fri 29/04/2016

Photography

Mapplethorpe: Look at the Pictures

“Look at the pictures”, yells apoplectic Senator Jesse Helms as he brandishes a clutch of photographs by Robert Mapplethorpe, “a known homosexual who died of AIDS”. It's 1989 and Senator Helms is doing his level best to close down an exhibition of...

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Strange and Familiar, Barbican

The Barbican has built a steady reputation for almost unclassifiable large-scale art exhibitions, particularly in architecture, design and photography: they have been underestimated pioneers, often working in areas themselves under-scrutinised. Thus...

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Des canyons aux étoiles, Los Angeles Philharmonic, Dudamel, Barbican

Art can inspire music, and vice versa. When concert (as opposed to theatre or film) scores are accompanied by images, however, the effect dilutes the impact of both; above all, the imagination stops working on the visual dimension created in the...

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Paul Strand, Victoria & Albert Museum

Once you’ve seen him, you can’t forget him. Taken in 1951, Paul Strand’s black and white portrait of a French teenager sears itself onto your retina. He stares unflinchingly back, and looking into his eyes, you feel almost scalded by his exceptional...

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theartsdesk Q&A: Pianist Boris Giltburg

London has been missing out on Boris Giltburg for too long. He's been playing Shostakovich concertos back to back with Petrenko in Liverpool, and the big Rachmaninov works up in Scotland (see theartsdesk's review today of the latest Royal Scottish...

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Avedon Warhol, Gagosian Gallery

It is an inspired pairing: iconic images by the American photographer Richard Avedon (1923-2004) and the painter, printmaker and filmmaker Andy Warhol (1928-1987), almost all of whose mature work was based on the photographic image. They are...

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Performing for the Camera, Tate Modern

The earliest known selfie is as old as the medium itself – literally. Hippolyte Bayard, one of the inventors of photography, pictured himself as a drowned man. His technique of photographic printing on paper had been upstaged by the daguerrotype, a...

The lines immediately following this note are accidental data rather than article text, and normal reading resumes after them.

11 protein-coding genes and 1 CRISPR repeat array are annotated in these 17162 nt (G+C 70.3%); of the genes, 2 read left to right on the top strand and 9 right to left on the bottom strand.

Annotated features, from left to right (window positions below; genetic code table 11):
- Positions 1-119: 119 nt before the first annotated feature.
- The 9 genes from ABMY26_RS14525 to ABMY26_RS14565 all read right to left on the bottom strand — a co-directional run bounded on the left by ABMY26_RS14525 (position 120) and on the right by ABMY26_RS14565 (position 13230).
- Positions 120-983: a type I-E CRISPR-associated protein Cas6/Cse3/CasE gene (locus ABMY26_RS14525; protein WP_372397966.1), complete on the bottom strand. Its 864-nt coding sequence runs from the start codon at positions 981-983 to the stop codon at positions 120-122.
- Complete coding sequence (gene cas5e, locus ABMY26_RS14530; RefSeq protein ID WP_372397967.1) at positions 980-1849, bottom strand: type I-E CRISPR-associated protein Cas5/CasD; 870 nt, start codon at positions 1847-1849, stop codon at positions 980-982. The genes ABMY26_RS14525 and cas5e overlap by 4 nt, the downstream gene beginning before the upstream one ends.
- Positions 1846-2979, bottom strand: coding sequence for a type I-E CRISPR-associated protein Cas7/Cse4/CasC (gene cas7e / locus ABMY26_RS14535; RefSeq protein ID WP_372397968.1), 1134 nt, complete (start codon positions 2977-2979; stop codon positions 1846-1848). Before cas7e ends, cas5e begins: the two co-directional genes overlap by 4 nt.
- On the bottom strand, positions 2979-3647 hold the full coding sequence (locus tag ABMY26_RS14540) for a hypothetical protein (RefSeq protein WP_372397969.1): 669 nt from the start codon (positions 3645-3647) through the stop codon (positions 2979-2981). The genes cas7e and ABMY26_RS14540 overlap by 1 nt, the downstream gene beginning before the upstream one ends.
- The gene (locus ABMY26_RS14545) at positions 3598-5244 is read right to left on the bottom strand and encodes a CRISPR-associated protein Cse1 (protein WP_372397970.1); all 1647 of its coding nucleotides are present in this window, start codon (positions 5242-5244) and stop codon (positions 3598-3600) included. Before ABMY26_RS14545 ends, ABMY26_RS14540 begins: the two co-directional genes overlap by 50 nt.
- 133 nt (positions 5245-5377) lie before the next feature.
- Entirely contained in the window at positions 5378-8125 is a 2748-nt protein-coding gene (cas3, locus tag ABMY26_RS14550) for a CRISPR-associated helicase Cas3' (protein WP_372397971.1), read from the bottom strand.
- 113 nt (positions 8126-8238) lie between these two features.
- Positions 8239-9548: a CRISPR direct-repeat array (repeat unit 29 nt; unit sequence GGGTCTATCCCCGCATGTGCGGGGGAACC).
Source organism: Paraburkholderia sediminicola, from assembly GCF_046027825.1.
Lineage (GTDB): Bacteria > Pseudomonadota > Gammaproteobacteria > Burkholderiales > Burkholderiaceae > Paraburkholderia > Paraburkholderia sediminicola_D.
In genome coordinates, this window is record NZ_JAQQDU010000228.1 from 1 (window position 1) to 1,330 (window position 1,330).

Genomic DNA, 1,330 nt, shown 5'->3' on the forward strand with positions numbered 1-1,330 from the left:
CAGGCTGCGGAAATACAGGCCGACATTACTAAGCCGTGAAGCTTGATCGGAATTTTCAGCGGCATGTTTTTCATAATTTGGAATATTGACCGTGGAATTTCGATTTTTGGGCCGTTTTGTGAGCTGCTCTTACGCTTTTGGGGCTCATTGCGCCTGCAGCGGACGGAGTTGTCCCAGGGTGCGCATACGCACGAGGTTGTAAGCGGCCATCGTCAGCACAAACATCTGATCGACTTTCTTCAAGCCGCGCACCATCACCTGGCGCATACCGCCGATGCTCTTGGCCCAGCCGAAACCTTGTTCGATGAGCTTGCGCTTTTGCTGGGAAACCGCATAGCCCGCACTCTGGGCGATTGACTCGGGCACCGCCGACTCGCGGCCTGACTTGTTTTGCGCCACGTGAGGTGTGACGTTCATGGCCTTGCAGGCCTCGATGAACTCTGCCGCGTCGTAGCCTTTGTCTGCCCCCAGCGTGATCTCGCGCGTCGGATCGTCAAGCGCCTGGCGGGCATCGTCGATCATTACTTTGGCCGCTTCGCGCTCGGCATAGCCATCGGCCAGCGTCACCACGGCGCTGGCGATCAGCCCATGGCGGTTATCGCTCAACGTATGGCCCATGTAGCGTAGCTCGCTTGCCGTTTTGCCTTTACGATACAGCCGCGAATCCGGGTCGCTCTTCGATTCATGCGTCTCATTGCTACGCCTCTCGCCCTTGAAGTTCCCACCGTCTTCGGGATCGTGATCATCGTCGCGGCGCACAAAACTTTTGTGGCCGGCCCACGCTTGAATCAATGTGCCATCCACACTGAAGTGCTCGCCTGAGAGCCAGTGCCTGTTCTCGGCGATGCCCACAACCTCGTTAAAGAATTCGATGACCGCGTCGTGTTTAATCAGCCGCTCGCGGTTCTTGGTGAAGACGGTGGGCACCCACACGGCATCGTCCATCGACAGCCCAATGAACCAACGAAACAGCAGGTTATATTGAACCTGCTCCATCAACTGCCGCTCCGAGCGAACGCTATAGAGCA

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Vogue 100, National Portrait Gallery

When it got too hard to ship the original American edition across the Atlantic during the Great War, British Vogue appeared as a sister publication in the Condé Nast empire. The first issue in September 1916 announced in its editorial: “The time has...

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Saul Leiter, Photographers' Gallery

One of the great joys of being a critic is discovering someone remarkable you’ve never heard of before. By the time he died in 2013 aged 90, the American photographer Saul Leiter had gained a degree of recognition, but it had been slow in coming and...

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Søren Dahlgaard’s Dough Portraits

Can a portrait really be a portrait if we can’t see a person’s face? And what if the reason we can’t see their face is that it is covered with a lump of dough? Is it a joke? And if it is a joke, is it on us or them? Or perhaps it is a joke about art...

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Best of 2015: Art

From weaselly shyster to spineless drip, the biographies of Goya’s subjects are often superfluous: exactly what he thought of each of his subjects is jaw-droppingly evident in each and every portrait he painted. Quite how Goya got away with it is a...

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Julia Margaret Cameron, Victoria & Albert Museum / Science Museum

Reputations and popularity rise and fall and rise again in cycles, and so with the redoubtable Julia Margaret Cameron (1815–1879). Now considered one of the finest photographers ever, she was an amateur gifted with incredible tenacity, intellectual...

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